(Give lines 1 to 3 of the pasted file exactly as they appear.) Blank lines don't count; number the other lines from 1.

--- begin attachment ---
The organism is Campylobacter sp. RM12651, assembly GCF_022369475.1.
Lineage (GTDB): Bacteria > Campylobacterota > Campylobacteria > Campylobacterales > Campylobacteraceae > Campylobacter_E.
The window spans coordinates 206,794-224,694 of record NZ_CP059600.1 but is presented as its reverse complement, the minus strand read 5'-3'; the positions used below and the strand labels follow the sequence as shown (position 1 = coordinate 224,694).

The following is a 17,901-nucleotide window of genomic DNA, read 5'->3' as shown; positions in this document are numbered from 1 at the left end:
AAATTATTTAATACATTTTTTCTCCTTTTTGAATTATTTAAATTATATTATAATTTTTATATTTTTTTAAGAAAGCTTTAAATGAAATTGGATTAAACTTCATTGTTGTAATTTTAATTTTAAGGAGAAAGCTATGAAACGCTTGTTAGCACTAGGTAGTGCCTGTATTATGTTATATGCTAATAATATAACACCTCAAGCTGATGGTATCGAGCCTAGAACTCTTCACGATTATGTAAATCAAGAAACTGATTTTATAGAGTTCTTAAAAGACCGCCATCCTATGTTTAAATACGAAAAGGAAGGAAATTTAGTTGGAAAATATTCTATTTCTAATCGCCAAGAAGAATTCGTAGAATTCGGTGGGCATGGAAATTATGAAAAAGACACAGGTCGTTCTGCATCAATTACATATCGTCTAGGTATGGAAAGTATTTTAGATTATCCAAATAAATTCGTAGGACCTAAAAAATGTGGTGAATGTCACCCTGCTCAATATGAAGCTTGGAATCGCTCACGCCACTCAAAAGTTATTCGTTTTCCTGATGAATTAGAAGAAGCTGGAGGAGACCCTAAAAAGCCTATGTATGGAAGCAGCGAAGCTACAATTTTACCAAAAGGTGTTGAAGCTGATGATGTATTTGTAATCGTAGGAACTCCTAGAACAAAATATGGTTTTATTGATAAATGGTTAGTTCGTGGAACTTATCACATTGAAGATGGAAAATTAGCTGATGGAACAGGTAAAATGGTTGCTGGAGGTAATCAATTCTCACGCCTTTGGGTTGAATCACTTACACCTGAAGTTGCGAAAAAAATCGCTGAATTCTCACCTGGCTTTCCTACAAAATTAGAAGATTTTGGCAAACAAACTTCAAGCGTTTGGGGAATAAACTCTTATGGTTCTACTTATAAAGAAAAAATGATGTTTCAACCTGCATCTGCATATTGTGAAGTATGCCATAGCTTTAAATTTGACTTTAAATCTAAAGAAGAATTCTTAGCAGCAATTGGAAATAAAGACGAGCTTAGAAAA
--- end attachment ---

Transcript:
The organism is Campylobacter sp. RM12651, assembly GCF_022369475.1.
Lineage (GTDB): Bacteria > Campylobacterota > Campylobacteria > Campylobacterales > Campylobacteraceae > Campylobacter_E.
The window spans coordinates 206,794-224,694 of record NZ_CP059600.1 but is presented as its reverse complement, the minus strand read 5'-3'; the positions used below and the strand labels follow the sequence as shown (position 1 = coordinate 224,694).